I love the blog posts of Julia Evans - https://jvns.ca/

they are quite informative and very enjoyable to read.

I really enjoy these, but they're really for an entry level audience. See, e.g., how to do a select query in SQL. Good to know, for sure, and helpful if you're unfamiliar with SQL, but definitely really basic. Love the drawings though, and I could see if I were just getting into being an SWE or aspired to be one, they could be a good starting point.

They're for an entry level audience, but not just for aspiring SWEs. I've been a professional developer for a while, yet I'm part of the entry level audience for XDP programs[1] or for the ML bias-variance tradeoff [2]. Her posts are "entry-level" because she's so good at making complex stuff easily understandable for beginners of all kinds.

[1] https://jvns.ca/blog/2017/04/07/xdp-bpf-tutorial/

[2] https://jvns.ca/blog/2016/01/02/winning-the-bias-variance-tr...

I recently came across her "Perf zine" [1] and immediately bookmarked it because I enjoyed it so much. It may target entry-level engineers, but it's still a joy to read for anyone.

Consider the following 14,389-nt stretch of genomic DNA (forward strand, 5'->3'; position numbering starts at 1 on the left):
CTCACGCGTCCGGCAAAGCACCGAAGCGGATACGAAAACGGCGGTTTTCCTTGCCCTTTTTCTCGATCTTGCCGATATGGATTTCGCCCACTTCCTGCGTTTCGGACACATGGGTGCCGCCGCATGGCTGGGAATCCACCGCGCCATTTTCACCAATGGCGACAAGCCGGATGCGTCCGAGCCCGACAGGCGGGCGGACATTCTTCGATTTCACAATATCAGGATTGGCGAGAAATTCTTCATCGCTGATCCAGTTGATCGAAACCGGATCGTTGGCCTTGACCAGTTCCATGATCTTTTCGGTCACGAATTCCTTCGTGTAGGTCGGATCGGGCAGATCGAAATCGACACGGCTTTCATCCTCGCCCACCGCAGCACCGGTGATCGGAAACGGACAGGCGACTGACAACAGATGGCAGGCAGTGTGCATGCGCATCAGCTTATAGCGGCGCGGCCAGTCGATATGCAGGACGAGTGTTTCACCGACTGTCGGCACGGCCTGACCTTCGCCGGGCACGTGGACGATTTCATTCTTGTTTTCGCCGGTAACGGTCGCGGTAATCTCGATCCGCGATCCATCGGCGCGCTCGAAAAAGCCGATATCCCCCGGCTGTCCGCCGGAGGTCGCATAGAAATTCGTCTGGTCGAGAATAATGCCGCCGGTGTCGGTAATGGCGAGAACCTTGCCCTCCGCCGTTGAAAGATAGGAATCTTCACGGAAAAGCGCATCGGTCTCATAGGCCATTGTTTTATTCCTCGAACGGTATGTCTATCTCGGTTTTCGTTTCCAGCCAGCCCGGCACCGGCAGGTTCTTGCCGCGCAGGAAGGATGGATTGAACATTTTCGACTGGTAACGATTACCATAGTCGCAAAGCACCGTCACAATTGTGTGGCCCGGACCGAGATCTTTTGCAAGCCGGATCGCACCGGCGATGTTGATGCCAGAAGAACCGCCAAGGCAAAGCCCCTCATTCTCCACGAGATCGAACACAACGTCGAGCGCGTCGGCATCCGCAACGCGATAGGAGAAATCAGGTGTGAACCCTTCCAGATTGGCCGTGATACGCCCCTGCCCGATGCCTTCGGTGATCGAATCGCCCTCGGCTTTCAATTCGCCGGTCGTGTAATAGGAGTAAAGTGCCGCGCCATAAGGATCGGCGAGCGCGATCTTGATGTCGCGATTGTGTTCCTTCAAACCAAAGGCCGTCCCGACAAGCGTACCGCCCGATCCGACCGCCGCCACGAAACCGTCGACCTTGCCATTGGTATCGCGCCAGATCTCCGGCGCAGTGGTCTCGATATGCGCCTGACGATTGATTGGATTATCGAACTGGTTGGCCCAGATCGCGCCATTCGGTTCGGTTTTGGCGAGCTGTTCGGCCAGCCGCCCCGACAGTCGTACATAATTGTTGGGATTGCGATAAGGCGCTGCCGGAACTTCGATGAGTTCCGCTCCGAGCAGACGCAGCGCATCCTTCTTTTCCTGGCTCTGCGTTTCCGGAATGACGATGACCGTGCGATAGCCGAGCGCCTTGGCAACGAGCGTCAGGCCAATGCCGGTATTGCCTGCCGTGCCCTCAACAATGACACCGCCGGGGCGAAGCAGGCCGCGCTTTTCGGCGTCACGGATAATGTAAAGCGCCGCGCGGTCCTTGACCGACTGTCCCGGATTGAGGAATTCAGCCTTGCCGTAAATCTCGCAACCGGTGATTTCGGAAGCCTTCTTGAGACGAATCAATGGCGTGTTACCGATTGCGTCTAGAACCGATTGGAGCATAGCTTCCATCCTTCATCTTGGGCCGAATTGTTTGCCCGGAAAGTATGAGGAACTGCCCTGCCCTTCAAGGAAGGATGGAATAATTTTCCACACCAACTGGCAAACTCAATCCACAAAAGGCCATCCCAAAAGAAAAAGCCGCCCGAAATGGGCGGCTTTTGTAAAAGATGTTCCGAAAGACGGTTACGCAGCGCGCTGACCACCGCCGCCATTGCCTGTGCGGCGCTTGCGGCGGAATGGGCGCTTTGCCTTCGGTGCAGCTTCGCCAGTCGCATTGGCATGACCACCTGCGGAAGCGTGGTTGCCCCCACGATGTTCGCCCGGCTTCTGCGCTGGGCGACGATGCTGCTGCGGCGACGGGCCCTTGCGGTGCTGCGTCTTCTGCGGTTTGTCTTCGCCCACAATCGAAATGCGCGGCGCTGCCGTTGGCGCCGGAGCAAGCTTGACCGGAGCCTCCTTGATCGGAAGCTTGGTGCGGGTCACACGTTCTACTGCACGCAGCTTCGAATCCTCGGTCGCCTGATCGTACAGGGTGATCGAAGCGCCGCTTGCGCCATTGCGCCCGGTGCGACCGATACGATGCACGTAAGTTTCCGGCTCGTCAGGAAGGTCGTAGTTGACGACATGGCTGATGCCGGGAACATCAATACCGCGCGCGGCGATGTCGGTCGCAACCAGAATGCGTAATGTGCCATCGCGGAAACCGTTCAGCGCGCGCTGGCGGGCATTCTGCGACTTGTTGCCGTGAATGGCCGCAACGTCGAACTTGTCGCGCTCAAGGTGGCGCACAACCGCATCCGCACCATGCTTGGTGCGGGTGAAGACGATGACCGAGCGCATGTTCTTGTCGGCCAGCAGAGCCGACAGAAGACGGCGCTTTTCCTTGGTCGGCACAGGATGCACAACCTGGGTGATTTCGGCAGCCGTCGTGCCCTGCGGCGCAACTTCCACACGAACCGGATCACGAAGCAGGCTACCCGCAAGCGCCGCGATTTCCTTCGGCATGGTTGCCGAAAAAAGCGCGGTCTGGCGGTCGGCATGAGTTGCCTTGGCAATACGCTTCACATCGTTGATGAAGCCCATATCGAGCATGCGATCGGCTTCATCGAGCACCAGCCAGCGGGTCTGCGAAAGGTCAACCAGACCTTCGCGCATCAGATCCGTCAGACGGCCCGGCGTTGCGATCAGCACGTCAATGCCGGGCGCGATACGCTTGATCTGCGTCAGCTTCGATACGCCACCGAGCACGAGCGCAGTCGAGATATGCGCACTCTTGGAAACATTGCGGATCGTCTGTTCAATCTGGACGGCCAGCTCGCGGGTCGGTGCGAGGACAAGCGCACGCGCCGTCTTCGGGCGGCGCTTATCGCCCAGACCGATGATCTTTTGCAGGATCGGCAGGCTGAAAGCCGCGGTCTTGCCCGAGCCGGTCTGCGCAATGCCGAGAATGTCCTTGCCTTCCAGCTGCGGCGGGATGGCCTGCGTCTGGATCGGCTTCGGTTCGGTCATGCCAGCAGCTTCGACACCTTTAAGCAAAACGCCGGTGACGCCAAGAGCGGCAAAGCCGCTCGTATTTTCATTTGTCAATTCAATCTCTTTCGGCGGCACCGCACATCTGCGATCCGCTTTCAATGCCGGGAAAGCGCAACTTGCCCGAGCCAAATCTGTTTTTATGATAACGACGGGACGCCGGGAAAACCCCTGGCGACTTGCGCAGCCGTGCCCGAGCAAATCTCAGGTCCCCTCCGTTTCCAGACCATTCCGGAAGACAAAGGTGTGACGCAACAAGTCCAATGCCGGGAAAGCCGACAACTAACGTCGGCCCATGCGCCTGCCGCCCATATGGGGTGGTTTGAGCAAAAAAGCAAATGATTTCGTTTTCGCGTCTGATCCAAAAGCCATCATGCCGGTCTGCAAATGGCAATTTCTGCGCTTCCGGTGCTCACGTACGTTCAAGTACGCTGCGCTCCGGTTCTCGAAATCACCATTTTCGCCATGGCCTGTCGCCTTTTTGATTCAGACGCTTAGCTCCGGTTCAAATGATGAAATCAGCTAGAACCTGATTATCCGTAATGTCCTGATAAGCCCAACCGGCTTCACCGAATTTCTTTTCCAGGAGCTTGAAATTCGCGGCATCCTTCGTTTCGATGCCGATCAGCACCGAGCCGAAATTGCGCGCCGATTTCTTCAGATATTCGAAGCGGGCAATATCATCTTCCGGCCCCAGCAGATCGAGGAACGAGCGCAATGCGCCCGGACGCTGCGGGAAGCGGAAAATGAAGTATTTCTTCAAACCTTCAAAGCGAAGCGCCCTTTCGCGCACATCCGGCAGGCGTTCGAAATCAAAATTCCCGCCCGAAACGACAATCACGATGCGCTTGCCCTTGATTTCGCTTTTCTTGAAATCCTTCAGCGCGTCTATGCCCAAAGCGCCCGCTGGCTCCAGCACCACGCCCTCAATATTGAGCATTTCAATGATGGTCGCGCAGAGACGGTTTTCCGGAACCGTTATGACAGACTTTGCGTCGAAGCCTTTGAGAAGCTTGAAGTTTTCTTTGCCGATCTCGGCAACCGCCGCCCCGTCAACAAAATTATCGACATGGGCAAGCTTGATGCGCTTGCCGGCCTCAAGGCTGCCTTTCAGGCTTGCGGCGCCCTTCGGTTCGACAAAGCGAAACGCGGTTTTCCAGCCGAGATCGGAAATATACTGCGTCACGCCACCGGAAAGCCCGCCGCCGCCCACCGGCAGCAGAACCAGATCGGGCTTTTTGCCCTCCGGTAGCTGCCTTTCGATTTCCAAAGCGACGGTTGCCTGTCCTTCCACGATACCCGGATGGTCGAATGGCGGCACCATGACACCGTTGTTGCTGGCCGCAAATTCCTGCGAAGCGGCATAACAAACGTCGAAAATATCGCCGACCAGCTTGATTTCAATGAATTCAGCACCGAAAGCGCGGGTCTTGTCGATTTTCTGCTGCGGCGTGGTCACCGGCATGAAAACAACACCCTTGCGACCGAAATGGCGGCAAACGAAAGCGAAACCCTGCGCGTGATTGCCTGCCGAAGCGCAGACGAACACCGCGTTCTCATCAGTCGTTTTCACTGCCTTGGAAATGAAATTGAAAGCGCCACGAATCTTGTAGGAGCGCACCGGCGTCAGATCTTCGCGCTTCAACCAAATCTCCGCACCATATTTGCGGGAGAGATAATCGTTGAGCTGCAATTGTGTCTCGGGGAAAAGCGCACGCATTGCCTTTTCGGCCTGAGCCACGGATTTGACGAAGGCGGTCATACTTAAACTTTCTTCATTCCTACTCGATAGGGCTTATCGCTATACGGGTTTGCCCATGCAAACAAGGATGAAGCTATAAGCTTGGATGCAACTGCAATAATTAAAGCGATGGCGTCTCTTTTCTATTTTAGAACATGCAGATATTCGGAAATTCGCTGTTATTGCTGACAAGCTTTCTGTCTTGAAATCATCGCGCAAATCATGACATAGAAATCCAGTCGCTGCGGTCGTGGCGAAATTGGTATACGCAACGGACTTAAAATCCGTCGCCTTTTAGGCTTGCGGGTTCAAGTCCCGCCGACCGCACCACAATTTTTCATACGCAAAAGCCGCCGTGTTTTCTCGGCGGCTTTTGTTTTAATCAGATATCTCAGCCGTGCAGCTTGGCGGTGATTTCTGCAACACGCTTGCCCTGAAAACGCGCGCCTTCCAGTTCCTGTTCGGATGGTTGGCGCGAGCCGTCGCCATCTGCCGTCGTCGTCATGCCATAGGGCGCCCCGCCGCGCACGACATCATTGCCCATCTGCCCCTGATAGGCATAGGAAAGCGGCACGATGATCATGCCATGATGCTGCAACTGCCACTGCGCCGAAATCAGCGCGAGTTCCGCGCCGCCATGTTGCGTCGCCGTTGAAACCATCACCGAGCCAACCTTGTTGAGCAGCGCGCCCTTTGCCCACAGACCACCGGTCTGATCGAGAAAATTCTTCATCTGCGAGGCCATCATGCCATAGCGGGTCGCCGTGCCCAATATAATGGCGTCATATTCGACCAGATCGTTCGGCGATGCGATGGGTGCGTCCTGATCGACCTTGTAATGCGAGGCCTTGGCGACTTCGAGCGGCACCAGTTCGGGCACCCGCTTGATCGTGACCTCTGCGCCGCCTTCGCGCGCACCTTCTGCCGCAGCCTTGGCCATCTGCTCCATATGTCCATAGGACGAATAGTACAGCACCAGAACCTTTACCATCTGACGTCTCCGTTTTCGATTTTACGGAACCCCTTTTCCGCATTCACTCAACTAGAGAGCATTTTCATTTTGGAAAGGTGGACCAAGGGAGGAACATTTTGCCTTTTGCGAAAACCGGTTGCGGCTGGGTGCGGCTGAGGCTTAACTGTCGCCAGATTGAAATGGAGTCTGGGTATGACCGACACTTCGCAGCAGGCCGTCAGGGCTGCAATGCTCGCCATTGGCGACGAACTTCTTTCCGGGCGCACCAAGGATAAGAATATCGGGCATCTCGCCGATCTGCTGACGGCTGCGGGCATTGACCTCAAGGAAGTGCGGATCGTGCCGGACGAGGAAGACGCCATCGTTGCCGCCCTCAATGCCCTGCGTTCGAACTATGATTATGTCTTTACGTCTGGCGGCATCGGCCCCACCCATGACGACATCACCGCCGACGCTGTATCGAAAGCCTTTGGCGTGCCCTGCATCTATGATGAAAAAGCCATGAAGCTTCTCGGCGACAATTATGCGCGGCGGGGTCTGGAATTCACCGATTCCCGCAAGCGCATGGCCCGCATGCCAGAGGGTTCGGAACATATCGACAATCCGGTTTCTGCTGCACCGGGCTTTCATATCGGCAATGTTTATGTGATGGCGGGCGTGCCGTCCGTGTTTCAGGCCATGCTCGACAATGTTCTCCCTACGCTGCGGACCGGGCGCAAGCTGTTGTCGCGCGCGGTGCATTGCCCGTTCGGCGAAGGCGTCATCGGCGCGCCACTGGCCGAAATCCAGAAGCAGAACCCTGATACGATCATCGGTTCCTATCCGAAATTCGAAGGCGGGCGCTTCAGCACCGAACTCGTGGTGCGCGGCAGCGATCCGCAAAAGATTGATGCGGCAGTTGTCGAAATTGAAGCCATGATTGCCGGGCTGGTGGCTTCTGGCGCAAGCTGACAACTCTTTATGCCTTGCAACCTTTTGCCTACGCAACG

[1] https://jvns.ca/perf-zine.pdf

Whenever I evaluate a technology stack for microservice architecture viability, I implement the same feature identical polyglot persistent microservice then run it through the same load test as all the others. In that way, I can compare and contrast these various technology stacks. I blog about the results here.


So far, I have covered clojure on ring, scala on finatra, java on dropwizard, javascript on node, python on flask, scala on scalatra, java on spring boot, go, and typescript on apollo (graphql).

Great idea for a blog! Is there any reason you have not ventured into the serverless realm? It would be interesting to hear the take on that ecosystem from someone who has such experience with microservice stacks.